IN A MATTER of days if not hours, the Aquino government keeps on changing its stand or remains unsure on whether to give refuge to the “boat people” – from Myanmar (Burma) and Bangladesh who are both escaping from religious persecution and victims of human trafficking – if their “floating coffin” boats reach the Philippine shores.
Echoing the frantic appeals of the International Organization for Migration (IOM), Office of the United Nations High Commissioner for Refugees (UNHCR) and United Nations Office of the High Commissioner for Human Rights (OHCHR), the national labor center Sentro ng mga Nagkakaisa at Progresibong Manggagawa urged Aquino to categorically declare that the country would not turn away the “boat people” or push their boats back to sea just like what Thailand, Indonesia and Malaysia mercilessly did.
Last Sunday, May 17, Communications Secretary Herminio Coloma Jr. was quoted as saying that the country, like the three other Asean countries, would “deny admission” to the “boat people” if they are “undocumented” or “don’t have travel documents.”
“Coloma’s statement, which reflects Malacañang’s view, is totally absurd and heartless and devoid of logic,” Josua Mata, Sentro secretary general, said, adding that “persons fleeing from grave and immediate danger and suffering will think first of their safety rather than bringing travel documents. They are escaping, not going to a vacation.”
However, on Monday, Justice Secretary Leila de Lima assured that the country will extend shelter to the “boat people” as the Philippines is a signatory to the 1951 Convention Relating to the Status of Refugees as well as the 1954 Convention Relating to the Status of Stateless Persons.
In an apparent correction to Coloma’s bungling, De Lima emphatically clarified that “it’s not accurate that we will not help them just because they are undocumented. Their situation is different and they should be treated differently.”
De Lima also recalled the country’s opening its doors to asylum seekers or refugees or externally displaced persons (EDPs) like the Jewish people from Europe during World War II and the famous “boat people” from Vietnam in the 1970s.
But after only one day, Coloma was again double talking when asked once more if the country would take in the fleeing refugees and migrants: “It is inappropriate to engage in speculation … We will do what is needed and deal with concrete situations as these actually materialize.”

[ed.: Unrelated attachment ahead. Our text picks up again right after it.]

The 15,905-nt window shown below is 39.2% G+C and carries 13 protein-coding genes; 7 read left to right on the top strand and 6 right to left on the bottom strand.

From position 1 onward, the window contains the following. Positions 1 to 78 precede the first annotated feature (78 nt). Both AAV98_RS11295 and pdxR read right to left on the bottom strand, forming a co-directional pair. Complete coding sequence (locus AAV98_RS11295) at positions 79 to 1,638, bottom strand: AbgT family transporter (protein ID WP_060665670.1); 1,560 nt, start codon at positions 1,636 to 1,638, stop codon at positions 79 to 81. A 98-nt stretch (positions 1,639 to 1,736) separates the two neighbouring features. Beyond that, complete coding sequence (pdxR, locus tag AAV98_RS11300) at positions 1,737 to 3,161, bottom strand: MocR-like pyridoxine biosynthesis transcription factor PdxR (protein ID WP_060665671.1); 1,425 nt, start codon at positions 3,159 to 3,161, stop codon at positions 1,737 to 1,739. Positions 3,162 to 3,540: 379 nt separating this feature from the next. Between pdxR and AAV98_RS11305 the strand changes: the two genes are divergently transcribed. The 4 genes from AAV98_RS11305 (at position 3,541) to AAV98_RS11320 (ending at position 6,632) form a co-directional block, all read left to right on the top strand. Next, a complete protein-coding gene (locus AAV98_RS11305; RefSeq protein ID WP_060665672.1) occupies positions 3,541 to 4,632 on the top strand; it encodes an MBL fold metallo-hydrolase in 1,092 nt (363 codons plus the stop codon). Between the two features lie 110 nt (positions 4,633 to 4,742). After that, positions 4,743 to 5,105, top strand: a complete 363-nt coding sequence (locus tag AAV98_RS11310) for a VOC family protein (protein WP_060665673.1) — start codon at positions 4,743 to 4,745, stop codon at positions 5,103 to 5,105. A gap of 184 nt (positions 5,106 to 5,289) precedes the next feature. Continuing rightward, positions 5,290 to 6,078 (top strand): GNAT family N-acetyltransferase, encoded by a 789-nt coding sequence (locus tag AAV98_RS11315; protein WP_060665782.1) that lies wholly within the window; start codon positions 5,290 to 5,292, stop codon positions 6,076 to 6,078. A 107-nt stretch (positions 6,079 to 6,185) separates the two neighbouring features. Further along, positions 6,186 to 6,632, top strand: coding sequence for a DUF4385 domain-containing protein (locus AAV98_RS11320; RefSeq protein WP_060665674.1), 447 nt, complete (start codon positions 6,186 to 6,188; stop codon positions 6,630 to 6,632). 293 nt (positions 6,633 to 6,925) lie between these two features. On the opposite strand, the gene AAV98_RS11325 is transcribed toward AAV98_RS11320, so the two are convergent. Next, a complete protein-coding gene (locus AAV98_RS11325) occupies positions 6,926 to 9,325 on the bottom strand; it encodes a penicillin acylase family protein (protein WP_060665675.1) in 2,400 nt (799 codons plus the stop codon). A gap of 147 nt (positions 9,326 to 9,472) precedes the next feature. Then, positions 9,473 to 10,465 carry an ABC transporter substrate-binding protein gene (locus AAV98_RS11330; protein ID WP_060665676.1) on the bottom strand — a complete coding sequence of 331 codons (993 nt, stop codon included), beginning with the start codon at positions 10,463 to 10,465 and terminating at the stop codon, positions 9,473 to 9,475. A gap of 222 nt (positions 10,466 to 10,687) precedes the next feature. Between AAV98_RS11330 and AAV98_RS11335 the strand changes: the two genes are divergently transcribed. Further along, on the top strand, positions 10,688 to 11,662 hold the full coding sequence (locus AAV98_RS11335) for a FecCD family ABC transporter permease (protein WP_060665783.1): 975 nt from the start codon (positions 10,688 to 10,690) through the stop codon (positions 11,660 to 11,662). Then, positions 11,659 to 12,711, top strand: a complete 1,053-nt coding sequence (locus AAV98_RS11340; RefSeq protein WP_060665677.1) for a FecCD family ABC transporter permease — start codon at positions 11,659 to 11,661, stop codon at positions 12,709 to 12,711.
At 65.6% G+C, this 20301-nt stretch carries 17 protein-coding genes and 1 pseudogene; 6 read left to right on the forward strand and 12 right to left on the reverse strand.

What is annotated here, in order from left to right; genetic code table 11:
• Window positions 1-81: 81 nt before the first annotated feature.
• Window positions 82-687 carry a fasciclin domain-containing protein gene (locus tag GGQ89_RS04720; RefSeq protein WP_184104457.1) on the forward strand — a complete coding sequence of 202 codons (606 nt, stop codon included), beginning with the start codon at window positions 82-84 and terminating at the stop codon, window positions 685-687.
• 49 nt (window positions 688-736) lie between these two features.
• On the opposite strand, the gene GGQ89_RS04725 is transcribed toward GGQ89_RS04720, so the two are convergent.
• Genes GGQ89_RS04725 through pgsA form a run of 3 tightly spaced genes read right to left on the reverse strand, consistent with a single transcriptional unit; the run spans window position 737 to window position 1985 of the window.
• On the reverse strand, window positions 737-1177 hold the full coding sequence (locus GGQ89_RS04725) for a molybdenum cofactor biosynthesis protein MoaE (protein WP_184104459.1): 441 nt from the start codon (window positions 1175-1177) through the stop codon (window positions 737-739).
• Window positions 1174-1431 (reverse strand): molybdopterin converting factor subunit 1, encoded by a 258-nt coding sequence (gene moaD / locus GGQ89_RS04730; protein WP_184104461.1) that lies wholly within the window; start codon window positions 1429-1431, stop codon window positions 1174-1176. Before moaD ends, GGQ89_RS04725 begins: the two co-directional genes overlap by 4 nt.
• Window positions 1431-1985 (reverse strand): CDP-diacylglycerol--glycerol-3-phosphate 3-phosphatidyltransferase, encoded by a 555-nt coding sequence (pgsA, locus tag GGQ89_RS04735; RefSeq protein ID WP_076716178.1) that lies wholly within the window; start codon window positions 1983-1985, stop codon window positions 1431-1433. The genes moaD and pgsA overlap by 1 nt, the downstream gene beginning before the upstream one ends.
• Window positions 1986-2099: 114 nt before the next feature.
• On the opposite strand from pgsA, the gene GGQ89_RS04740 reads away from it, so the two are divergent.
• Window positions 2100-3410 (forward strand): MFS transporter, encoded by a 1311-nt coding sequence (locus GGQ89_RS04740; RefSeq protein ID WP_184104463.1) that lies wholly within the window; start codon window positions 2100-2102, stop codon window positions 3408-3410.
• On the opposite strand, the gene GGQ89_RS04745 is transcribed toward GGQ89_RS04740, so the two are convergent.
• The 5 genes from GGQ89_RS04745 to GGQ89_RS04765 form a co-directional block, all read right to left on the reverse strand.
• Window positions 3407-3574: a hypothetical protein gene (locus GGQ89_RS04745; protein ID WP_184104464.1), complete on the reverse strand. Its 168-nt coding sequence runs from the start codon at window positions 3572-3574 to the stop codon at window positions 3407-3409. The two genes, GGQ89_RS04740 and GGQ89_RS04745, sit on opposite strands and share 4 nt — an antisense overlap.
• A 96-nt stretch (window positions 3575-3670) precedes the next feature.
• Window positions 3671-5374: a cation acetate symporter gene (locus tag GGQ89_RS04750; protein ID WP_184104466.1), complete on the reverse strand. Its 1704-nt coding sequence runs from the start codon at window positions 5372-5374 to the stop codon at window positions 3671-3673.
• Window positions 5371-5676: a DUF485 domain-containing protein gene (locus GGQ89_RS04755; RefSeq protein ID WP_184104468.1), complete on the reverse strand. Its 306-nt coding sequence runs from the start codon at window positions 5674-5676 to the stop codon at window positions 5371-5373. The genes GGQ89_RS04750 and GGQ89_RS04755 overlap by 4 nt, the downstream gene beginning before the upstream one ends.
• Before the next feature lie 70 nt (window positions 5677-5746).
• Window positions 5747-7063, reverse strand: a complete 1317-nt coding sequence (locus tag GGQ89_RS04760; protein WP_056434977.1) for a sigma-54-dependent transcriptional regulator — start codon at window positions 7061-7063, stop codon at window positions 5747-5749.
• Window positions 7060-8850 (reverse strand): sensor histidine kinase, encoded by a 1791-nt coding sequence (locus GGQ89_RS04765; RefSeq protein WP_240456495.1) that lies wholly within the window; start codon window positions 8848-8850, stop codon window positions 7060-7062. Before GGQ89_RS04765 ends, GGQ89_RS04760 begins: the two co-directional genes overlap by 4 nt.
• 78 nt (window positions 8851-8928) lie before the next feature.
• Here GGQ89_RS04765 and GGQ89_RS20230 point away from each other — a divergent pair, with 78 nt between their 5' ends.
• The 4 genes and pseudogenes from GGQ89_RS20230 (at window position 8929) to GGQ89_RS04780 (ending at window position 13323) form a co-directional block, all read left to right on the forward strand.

The ambiguity and tentativeness of Coloma – one of President Aquino’s spokespersons – is shared by the Department of Foreign Affairs, when it stated that while it believes in De Lima’s position, the country will have to “balance (its) commitments” to the international conventions “with our interests, economy and security.”
“It’s actually a ‘diplomatese’ or a diplomat’s mumbo jumbo of ‘I don’t know what to do’ or ‘come what may,’” Mata retorted.
Meanwhile, the IOM and the UN agencies warned that the plight of the “boat people” is an actual and worsening humanitarian crisis, and reiterated their appeals to Southeast Asian nations, including the Philippines, to organize sea search and rescues and stop preventing the thousands of refugees and migrants from landing on their shores.
“People (are) stuck in the high seas, some of them are already lost, some about to be lost. This is a very serious matter, (a) regional crisis,” Bernard Kerblat, UNHCR representative to the Philippines, was reported saying.
Thousands of Rohingya Muslims, who are ethnic and religious minority in Burma, have fled violence, discrimination and abject poverty from their “adopted” homeland and from squalid and pathetic refugee camps on both sides of the Burmese-Bangladeshi border. They soon fell prey to human traffickers in nearby Thailand, where because of the recent clampdown in people-smuggling there, offered (with fees, of course) the refugees with dilapidated boats to go to Malaysia or Indonesia. However, the Rohingya people were shooed away outright or after being given some provisions by the authorities. They were later abandoned by the boat crew and smugglers, leaving the jam-packed boats adrift on the Andaman Sea and Malacca Straits.
Save for a few hundreds who have reached land and relative safely, such as those welcomed by the generous people in Aceh, a special region in Indonesia – “returning” the goodwill they received from the world following the devastating tsunami in December 2004 – thousands, many are hungry and sick, are still in their boats floating aimlessly and dangerously in Southeast Asian seas.